Fans were hugely enthusiastic about the final arc of Star Wars: The Clone Wars, but many were less than thrilled with the arc that came before it. In between the tales of the Bad Batch and the Siege of Mandalore, the series gave us four episodes of Ahsoka Tano helping two sisters who reside in the lower depths of Coruscant. What many considered filler is anything but — these episodes are pivotal.
Now that the full picture has unfolded, we can see how important these episodes truly are. The appearance of Bo-Katan Kryze in the second two episodes of this arc definitely serves as a segue into how Ahsoka gets into the Mandalorian business, but that much is obvious. What the arc really does is show us how Ahsoka got from the end of “The Wrong Jedi” in Season 5 to “Old Friends, Not Forgotten” in Season 7. They open up Ahsoka’s mind to what is really going on in the galaxy, details that generally have nothing to do with the larger conflict. Her perspectives shift because of this arc, and her horizons are broadened.
In the penultimate episode of the series, Ahsoka tells Rex that she’s never really been trained as a Jedi. She became a Padawan during the war, so she was trained as a soldier more than anything else. That’s what the Jedi way was, or so she thought. Her experiences with Trace and Rafa Martez showed her what the Jedi are really supposed to be: They are meant to be selfless protectors, and they help "no matter what."
The Martez sisters themselves aren’t in love with the Jedi, and seeing this negative attitude from two regular citizens of the Republic makes sense in light of how the galaxy at large fully accepts the Jedi decimation in Star Wars: Revenge of the Sith. The sisters have experienced major collateral damage because of Jedi actions (that were brought on by criminals, so it’s not really fair, but whatever), and they do not hold them in high regard.
Their attitude toward the Jedi changes when they get to know Ahsoka, though, because Ahsoka acts as they thought a Jedi should act. She acts how we, the fans, always thought the Jedi in the prequels would act, instead of being the high-and-mighty, business-time-code-making, politically minded sticks in the mud that we are introduced to in the prequel trilogy.
This is something Ahsoka had never considered, and she brings this attitude with her into the final arc. She questions the Jedi, and not just because they put her on trial in Season 5. They have become political pawns, and she tosses this accusation at Obi-Wan Kenobi right in front of Anakin. It is something that would naturally stick in Anakin’s mind, and he’s going off on his own little journey right after this. Anakin now goes into the events of Revenge of the Sith with Ahsoka’s Jedi judgment on his mind, and that judgment is nurtured in the Martez arc.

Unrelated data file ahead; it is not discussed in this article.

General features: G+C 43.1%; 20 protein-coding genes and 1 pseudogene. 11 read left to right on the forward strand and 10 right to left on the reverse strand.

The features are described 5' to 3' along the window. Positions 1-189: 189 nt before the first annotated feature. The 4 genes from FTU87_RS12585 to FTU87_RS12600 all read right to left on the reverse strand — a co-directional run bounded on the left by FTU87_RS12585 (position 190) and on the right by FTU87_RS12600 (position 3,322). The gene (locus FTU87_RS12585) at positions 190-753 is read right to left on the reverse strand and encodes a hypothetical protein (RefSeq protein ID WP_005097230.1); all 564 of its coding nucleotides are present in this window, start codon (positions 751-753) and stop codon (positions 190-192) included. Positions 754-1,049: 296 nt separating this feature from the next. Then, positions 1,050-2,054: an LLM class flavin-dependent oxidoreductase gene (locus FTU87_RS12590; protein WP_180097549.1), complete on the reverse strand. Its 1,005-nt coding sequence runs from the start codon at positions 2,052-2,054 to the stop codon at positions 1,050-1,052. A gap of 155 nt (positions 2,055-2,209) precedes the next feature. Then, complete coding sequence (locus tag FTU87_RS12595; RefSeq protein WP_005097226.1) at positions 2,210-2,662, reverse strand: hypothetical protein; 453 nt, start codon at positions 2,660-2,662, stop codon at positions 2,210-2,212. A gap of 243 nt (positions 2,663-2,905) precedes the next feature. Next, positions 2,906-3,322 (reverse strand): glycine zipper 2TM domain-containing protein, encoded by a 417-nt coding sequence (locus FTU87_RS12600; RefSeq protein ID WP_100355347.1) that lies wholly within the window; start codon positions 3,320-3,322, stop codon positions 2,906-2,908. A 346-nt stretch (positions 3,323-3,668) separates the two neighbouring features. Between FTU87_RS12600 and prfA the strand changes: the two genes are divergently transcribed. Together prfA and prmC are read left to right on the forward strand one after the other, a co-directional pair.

Aside from all of that, there’s just no way you go from the Ahsoka of Season 5 right to the Ahsoka shown in the Siege of Mandalore. She's giving off lines that are as cold as ice there because she has seriously grown up. Four episodes spent protecting the very people that the Jedi are supposed be protecting allow this to happen. When watching both arcs back to back, Ahsoka's development is clear, and the finale hits harder because of it.
Perhaps the Martez episodes felt like filler because they were initially being watched one episode at a time, a week apart, and everyone just wanted to get to the jetpacks and lightsabers. It’s what made the show a different experience when it was first on the air, as opposed to being fully available for bingeing like it is now. An episode that might have been considered filler back then doesn’t register like that now — not when watching multiple episodes in a row.
The Siege of Mandalore and the end of the series was worth the wait, but it needed to be properly set up. Clone Wars' creators managed to do this while shedding some light on regular citizens of the galaxy, something that rarely happens in Star Wars stories. For all we know, a Martez descendant flies in on the Silver Angel as a part of Lando’s armada at the end of Star Wars: The Rise of Skywalker.
Forget the Jedi, the Clones, the soldiers, and Whorm Loathsom. What does a space laundromat-owning resident of level 1313 think about the war? Ahsoka finds out, and so do we. Everything in these four episodes makes the finale shine brighter and makes the Star Wars galaxy feel so much more alive.
Ultimately, if an episode of this show contributes to the growth of Ahsoka Tano, it is most certainly not filler. Also, Rafa Martez eats a space pear in one of these episodes (such as the one Anakin cuts up for Padme in Star Wars: Attack of the Clones), so come on. That's good stuff.